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The Hub Theatre company members hope they succeed in showing the audience the beauty that comes from grief when they bring “Failure: A Love Story” to the John Swayze Theatre for its D.C. metropolitan area debut.

The Philip Dawkins play focuses on Nelly, Jenny June and Gerty Fail, three sisters living in 1928. People hoping to avoid spoilers might find their attempts are in vein; within the first few minutes of the play, the audience learns that the three Fail sisters all die of strange circumstances. The production focuses on the last year of their lives, the relationships they develop and the family dynamic.

‘Failure: A Love Story’

When: 8 p.m. April 25-26, May 2-3, 9-10 and 16-17; 7 p.m. April 27 and May 4; 2 p.m. May 3, 10-11, 17-18

Where: John Swayze Theatre, 9431 Silver King Court, Fairfax

Tickets: $30 for general admission, $20 for seniors and students

For information:

“It’s a play that announces itself as a play about death, but celebrates life throughout and never lets us feel sad about that,” said director Matt Bassett,

Several members of The Hub performed a staged reading of “Failure” at a 2013 festival. Following a warm reception by the audience, artistic director and co-founder Helen Pafumi decided to look for a director to take it on as a full production. She asked Bassett, a company member with The Hub since 2011, to direct thanks to his previous work with table reads and stage readings as well as directing at other local theaters.

Dawkins wrote few instructions for the cast and crew to follow. Instead, the script acts as a base for however a company wants to approach it, giving the production a unique life of its own.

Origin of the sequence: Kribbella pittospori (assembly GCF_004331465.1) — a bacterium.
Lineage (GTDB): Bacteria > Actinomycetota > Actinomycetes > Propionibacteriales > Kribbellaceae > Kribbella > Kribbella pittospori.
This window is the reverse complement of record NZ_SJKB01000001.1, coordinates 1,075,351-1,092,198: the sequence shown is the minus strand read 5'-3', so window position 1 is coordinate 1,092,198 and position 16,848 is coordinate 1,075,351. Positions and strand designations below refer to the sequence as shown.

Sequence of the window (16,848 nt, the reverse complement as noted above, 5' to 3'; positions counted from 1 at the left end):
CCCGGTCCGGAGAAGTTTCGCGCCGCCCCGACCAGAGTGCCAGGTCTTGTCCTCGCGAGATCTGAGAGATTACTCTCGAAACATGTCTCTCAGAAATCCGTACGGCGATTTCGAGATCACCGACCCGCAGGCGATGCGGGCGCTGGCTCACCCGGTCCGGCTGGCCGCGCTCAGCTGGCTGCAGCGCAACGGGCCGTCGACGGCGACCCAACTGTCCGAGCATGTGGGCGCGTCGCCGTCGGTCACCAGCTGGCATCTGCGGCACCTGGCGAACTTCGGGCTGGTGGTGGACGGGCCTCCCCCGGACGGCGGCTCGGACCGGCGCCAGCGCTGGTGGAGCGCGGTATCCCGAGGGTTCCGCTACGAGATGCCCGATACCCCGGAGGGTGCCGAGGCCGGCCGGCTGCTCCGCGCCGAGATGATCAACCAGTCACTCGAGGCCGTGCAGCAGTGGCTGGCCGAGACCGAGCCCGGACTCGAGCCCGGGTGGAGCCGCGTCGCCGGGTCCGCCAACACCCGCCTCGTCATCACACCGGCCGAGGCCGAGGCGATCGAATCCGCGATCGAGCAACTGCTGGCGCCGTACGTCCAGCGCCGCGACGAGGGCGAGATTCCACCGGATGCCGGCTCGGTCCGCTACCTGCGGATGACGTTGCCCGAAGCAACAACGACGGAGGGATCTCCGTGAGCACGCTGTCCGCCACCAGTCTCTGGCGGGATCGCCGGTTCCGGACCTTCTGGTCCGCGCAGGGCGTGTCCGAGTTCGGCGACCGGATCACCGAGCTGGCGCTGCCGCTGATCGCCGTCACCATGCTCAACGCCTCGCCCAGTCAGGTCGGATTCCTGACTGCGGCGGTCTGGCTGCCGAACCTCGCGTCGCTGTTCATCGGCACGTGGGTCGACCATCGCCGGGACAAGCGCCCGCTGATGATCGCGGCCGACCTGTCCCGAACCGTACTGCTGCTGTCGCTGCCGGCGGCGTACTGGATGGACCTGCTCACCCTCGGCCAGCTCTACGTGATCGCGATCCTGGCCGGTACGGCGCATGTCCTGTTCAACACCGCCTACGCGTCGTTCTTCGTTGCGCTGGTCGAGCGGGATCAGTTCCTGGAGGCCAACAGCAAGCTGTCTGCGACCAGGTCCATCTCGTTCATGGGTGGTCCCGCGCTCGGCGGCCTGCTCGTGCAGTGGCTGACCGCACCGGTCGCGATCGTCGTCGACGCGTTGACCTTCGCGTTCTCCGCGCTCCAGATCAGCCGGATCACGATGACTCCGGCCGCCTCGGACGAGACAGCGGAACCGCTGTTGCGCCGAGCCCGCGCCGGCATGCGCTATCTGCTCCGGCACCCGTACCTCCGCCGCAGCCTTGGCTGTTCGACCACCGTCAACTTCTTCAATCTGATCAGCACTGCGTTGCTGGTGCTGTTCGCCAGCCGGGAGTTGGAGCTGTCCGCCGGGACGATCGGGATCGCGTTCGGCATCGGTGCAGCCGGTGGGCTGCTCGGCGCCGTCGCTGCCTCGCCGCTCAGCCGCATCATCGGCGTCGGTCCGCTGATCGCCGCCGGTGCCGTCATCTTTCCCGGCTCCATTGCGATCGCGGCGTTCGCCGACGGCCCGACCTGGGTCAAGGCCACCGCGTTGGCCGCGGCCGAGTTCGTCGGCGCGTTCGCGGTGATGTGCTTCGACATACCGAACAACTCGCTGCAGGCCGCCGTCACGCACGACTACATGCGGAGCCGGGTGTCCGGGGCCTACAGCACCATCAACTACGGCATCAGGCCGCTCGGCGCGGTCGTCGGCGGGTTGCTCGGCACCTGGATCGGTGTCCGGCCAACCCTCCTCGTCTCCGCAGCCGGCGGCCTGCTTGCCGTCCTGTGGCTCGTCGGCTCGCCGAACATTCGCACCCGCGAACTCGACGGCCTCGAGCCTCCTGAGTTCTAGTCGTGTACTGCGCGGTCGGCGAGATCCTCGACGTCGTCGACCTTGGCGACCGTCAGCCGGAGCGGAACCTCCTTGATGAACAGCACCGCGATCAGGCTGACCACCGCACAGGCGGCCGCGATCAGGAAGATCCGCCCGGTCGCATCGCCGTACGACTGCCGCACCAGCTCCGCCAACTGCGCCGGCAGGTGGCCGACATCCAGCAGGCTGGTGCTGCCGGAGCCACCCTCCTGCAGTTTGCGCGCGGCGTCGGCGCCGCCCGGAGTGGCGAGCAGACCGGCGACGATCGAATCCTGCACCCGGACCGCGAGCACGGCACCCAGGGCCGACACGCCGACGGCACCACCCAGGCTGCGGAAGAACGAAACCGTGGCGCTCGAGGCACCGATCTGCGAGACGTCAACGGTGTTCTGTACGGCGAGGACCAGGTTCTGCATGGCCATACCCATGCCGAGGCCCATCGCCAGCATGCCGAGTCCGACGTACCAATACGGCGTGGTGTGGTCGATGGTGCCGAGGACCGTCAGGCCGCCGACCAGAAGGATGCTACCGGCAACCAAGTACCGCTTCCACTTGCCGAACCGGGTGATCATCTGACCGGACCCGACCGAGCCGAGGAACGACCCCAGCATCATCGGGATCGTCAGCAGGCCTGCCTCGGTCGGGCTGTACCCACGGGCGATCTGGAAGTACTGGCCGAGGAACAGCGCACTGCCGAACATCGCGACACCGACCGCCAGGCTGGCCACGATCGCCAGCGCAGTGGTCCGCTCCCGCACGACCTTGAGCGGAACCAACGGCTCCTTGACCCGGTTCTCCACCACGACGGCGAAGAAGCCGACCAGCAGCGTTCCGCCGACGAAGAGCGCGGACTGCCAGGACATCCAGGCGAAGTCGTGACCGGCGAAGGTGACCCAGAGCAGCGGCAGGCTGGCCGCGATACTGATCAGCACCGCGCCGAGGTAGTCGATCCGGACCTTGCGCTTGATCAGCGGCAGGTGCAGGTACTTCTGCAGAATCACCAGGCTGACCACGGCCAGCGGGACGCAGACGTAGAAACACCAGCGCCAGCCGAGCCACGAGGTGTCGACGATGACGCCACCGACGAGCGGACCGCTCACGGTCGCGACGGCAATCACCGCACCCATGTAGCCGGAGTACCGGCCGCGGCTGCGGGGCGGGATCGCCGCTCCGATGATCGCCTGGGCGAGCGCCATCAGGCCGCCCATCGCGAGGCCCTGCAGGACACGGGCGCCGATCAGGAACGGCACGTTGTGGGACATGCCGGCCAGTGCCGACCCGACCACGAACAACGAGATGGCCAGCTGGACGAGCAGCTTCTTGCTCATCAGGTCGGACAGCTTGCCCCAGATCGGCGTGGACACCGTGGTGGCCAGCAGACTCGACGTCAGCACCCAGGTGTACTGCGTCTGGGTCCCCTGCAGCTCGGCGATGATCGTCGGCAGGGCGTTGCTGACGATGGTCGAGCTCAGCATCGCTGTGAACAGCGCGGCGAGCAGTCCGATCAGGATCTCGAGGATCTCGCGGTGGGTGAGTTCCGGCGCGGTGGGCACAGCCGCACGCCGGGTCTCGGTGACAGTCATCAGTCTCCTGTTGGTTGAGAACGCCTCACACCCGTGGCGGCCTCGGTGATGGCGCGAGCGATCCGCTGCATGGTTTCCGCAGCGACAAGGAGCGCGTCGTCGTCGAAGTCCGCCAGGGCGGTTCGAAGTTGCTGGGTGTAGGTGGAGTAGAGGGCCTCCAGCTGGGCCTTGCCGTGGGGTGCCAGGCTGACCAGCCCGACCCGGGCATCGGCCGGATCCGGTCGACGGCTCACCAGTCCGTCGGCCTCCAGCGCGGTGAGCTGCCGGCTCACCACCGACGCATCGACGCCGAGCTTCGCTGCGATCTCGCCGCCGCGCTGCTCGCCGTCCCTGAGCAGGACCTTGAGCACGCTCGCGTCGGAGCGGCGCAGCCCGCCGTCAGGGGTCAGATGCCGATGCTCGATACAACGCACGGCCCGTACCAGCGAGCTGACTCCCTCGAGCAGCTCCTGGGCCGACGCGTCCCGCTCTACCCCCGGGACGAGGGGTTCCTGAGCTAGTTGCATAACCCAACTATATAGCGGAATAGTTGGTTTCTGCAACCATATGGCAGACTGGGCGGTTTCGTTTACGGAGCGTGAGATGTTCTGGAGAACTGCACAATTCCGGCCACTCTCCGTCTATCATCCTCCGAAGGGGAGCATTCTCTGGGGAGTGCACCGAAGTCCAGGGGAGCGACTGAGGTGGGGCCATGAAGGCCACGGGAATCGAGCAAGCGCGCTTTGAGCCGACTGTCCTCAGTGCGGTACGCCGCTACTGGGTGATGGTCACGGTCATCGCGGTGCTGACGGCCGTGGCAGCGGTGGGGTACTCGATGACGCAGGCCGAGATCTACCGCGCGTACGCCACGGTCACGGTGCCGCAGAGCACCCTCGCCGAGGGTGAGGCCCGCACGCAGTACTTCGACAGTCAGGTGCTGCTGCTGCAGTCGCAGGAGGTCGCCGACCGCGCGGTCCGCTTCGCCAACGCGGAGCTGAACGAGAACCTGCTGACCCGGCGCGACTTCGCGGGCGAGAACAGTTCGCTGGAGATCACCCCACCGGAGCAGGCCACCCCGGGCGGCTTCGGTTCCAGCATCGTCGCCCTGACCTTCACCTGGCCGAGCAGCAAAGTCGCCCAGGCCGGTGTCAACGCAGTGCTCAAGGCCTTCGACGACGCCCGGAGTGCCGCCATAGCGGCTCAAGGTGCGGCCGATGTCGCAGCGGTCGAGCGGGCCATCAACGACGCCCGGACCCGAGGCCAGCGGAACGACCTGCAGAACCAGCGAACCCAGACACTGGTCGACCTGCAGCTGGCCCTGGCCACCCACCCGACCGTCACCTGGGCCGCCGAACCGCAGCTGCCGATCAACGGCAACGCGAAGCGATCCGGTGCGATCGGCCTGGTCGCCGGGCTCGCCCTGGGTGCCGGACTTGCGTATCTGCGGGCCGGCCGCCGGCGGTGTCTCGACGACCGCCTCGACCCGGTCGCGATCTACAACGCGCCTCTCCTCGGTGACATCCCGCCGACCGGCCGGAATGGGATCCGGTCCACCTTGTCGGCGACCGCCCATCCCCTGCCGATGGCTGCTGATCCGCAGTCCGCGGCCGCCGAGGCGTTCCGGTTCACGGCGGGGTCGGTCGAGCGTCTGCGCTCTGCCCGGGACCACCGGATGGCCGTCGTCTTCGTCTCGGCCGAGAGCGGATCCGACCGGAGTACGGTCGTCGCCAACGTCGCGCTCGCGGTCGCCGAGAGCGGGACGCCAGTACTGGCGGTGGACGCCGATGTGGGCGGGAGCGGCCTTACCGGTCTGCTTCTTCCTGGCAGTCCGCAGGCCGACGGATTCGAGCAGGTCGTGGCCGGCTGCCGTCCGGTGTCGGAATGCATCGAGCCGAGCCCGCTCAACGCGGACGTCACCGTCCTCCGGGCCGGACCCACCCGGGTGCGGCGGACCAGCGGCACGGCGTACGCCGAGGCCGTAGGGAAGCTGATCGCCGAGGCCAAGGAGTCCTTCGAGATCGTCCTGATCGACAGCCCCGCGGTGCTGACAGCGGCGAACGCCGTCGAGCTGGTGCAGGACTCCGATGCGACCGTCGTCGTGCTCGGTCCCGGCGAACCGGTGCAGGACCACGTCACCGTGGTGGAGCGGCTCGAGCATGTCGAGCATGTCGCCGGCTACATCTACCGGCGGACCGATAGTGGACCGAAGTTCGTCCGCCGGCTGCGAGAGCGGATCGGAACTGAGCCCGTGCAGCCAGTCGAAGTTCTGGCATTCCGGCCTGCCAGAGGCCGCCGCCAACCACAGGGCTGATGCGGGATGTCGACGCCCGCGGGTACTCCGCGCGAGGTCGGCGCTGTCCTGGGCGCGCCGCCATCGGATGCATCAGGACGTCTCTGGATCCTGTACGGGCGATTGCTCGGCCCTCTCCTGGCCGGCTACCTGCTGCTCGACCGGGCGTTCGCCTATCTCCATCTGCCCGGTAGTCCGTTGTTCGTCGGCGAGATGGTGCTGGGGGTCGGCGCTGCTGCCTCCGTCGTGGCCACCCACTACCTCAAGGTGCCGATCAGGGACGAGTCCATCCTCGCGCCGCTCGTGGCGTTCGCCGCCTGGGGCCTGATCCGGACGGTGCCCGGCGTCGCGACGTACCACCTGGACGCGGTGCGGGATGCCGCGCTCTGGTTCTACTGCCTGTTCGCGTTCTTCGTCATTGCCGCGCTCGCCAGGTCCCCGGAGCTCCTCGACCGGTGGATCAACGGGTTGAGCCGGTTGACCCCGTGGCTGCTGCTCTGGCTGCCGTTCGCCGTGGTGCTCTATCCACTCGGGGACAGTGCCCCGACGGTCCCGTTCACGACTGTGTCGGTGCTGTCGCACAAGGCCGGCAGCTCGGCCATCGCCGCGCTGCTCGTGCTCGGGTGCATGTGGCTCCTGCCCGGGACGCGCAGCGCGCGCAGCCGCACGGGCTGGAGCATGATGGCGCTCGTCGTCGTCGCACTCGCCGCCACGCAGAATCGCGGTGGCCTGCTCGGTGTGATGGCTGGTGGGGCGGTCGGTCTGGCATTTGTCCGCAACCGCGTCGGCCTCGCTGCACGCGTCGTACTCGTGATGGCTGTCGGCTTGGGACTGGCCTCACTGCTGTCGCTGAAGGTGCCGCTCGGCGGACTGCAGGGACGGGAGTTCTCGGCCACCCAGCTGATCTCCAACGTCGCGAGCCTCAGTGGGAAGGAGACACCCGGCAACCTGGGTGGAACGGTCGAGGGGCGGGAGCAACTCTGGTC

“In early conversations, I found myself trying to nail things down and clearly define things with specific staging and imagery,” Bassett said. “What’s been wonderful is to find how much the play defies that kind of control.”

While other plays get into the specifics of acting cues, scenery and character notes, “Failure” allows the company members to act on their impulses and allow the story to progress in its own way.

A production like “Failure” that gives actors more freedom can, by itself, create a sense of obligation to do it justice. However, since this is the first complete show in the region and some of the performers took part in last year’s reading, some are feeling the pressure to do right by Dawkins.

“Everyone feels a real ownership over this story, it’s a universal love,” said Chris Stinson, who plays the sisters’ adopted brother John N. “Rarely in a production is everyone on the same page with the passion.”

Though the themes in “Failure” are universal, the writing is distinctly reminiscent of the 1920s. The speed and wit and character interactions typical of the era are currently popular through works of writers and directors like Wes Anderson, whose work Basset has used for inspiration for the production. The quirk and stylistic humor in Anderson’s films is found in Dawkins’ writing, too, lending magical realism to the language, structure and characters.

“There’s such poetry to the wordplay in the show,” said Stinson. “There are things that get recycled throughout the show, and we keep finding plays on words and certain expressions of love and sadness that are mentioned early on and come full circle.”

The characters in “Failure”, like Stinson’s antisocial John N., or the love interest Mortimer Mortimer, develop relationships with the Fail sisters along with the audience. Although their fate is known from the beginning, the grief experienced by the others on stage, as well, is not diminished. Instead, it allows the audience to understand what these friends and family members are going through and relate it back to their own lives.

“I think good theater gets you in touch with humanity and gives you a sense of empathy,” said Stinson. “Things happen, and you have to continue on to honor the lives of the ones you’ve lost but also you own life. It sends a beautiful message about carrying on in the face of tragedy.”

“Each time I work on the play, something will take me by surprise whether it makes me laugh or cry,” added Bassett. “And that’s what makes me so excited to share it with the audience.”